Also, with an anonymous class, this whole story would not have been surprising. The following coding style has leaked internal state via anonymous classes since good old Swing 1.0 style ActionListener et al.

class Test {
    public static void main(String[] args) {
        Runnable runnable = new EnterpriseBean()
            .runnable();
        runnable.run();
    }
}

@ImportantDeclaration
@NoMoreXML({
    @CoolNewValidationStuff("Annotations"),
    @CoolNewValidationStuff("Rock")
})
class EnterpriseBean {
    Object[] enterpriseStateObject = 
        new Object[100_000_000];

    Runnable runnable() {
        return new Runnable() {
            @Override
            public void run() {
                System.out.println("Hello from " + EnterpriseBean.this);
            }
        };
    }
}

What’s new? The lambda style will encourage using higher-order functions in Java, all over the place. Which is generally good. But only when the higher-order function is a static method, whose resulting types will not enclose any state.

With the above examples, however, we can see that we’re going to be debugging through a couple of memory leaks and problems in the near future, when we start embracing Java 8’s functional style programming.

So, be careful, and follow this rule:

(“Pure”) Higher order functions MUST be static methods in Java!

Further reading

Enclosing instances have caused issues before. Read about how the dreaded double curly braces anti pattern has caused pain and suffering among Java developers for the last two decades.

16 thoughts on “Beware of Functional Programming in Java!

  1. There’s one thing I don’t understand. If I have a static higher order function but one that takes a lambda or anonymous inner class that captures the “this” of the calling class, won’t I still have the same problem? That is, the first class function that I pass to the higher order function has that massive class in its scope.

    • Yes, that can still happen. However, in most cases, it seems less “risky” to pass a (scope-capturing) function you control to some library method, rather than to return a (scope-capturing) function from a library method to the universe. In the first case, you can assess the risk. In the second case, you cannot as you may not know who will consume your function.

  2. Cool post, thanks. Once you laid out the problem it’s pretty simple to understand, but I admit I didn’t think of it until I read your explanation.

  3. I’m used to Ruby, where this problem exists in spades… And can’t be gotten rid of with anything like “static”, alas :-/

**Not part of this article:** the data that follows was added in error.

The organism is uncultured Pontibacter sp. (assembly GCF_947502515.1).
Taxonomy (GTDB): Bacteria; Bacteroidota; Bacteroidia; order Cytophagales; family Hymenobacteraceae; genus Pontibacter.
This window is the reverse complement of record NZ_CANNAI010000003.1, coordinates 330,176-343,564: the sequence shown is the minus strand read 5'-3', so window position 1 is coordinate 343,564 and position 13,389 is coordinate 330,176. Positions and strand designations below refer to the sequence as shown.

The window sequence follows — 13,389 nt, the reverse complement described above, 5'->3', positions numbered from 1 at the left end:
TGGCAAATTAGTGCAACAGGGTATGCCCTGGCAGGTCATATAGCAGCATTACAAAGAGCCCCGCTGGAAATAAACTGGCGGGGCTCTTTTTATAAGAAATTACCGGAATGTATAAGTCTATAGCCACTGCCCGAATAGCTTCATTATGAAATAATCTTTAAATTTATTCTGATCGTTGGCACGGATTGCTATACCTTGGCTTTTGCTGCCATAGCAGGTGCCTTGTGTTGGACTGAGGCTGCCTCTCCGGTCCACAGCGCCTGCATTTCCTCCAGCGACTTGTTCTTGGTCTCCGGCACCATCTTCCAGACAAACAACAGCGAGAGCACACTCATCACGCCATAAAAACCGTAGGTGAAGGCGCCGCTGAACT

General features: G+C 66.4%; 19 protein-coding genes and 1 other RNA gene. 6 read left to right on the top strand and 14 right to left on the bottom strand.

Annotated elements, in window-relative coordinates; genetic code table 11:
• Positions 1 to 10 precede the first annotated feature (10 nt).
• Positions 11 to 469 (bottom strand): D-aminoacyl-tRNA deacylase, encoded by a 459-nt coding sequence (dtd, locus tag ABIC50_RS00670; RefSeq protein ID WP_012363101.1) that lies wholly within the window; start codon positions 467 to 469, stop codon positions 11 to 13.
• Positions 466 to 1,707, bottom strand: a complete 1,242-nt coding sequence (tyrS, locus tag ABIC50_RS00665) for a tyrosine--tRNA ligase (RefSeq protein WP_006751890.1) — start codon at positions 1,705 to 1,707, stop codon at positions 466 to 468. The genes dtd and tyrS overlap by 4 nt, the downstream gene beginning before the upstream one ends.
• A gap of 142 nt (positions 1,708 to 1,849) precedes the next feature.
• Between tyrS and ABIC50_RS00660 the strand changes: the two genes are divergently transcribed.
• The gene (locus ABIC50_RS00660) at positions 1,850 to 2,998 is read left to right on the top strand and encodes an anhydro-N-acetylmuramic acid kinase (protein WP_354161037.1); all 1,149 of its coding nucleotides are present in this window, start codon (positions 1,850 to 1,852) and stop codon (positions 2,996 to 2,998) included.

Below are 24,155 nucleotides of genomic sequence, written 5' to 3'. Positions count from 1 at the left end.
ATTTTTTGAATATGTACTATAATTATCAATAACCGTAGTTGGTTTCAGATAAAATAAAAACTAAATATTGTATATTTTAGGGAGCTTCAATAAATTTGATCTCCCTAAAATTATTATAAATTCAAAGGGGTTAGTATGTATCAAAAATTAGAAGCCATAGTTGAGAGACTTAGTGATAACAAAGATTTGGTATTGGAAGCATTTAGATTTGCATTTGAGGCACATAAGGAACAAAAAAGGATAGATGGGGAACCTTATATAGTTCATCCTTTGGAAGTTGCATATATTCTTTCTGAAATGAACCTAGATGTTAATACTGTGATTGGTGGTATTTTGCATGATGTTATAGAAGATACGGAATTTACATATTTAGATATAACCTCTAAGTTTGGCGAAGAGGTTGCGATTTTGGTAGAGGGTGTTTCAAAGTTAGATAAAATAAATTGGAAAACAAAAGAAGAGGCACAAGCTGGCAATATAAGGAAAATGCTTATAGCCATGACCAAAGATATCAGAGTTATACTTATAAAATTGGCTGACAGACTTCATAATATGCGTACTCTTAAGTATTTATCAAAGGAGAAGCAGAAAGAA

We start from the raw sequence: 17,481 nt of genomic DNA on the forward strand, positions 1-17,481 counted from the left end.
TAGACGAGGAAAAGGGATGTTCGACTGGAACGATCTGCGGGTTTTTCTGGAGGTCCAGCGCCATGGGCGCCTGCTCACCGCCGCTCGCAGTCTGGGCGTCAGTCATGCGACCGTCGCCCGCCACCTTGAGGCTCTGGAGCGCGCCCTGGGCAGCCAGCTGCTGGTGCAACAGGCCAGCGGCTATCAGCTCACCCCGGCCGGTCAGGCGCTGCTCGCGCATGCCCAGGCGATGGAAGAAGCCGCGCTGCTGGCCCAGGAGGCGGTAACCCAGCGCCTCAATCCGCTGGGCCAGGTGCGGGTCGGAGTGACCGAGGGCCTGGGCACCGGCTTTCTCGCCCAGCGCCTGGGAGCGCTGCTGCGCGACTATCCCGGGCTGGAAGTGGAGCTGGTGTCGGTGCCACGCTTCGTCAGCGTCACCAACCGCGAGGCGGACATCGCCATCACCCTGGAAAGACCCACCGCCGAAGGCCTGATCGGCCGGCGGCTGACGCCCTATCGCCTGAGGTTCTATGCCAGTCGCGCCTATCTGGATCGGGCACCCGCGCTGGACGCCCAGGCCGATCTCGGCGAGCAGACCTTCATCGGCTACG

(Ruby allows you to extract a scope from a lambda, and then pull all the stuff the lambda doesn’t use out from that scope. So it can’t be made safe from this problem, full stop, except by never hanging onto your lambdas for long.)

    • Interesting, I didn’t know that. I suspect the same is true for JavaScript, though and many other languages that know first-class functions, but not top-level functions…?

  4. I wouldn’t say capturing ‘this’ is something wholly bad, as it follows the same single principle as elsewhere in Java lambda: capture value, not variable. If the captured value is the Object (i.e. its reference) of a local variable, then content of the object is changeable to anyone else that’s still keeping a reference. To make the capturing lambda fully ‘pure’, the captured Object has to be immutable, which is not always the case in Java land. So it’s just the creator of the lambda needs to keep in mind there could be shared states introduced.

    • It certainly isn’t wholly bad – but even when the shared state is immutable, you’ll be (potentially accidentally) hanging on to it for too long, such that the GC can’t collect it. Given that immutability as a strategy also highly depends on a powerful GC, it’s certainly something worth thinking about.

      • I don’t think GC is an issue here. The captured Object is there because you are still in need of the lambda, which is in need of the Object.

        It’s another question if you just need part of the captured Object, because now either the Object should be spitted into smaller models and thus takes less memory, or you should use extra local variable for the lambda to capture just fields instead of the whole object.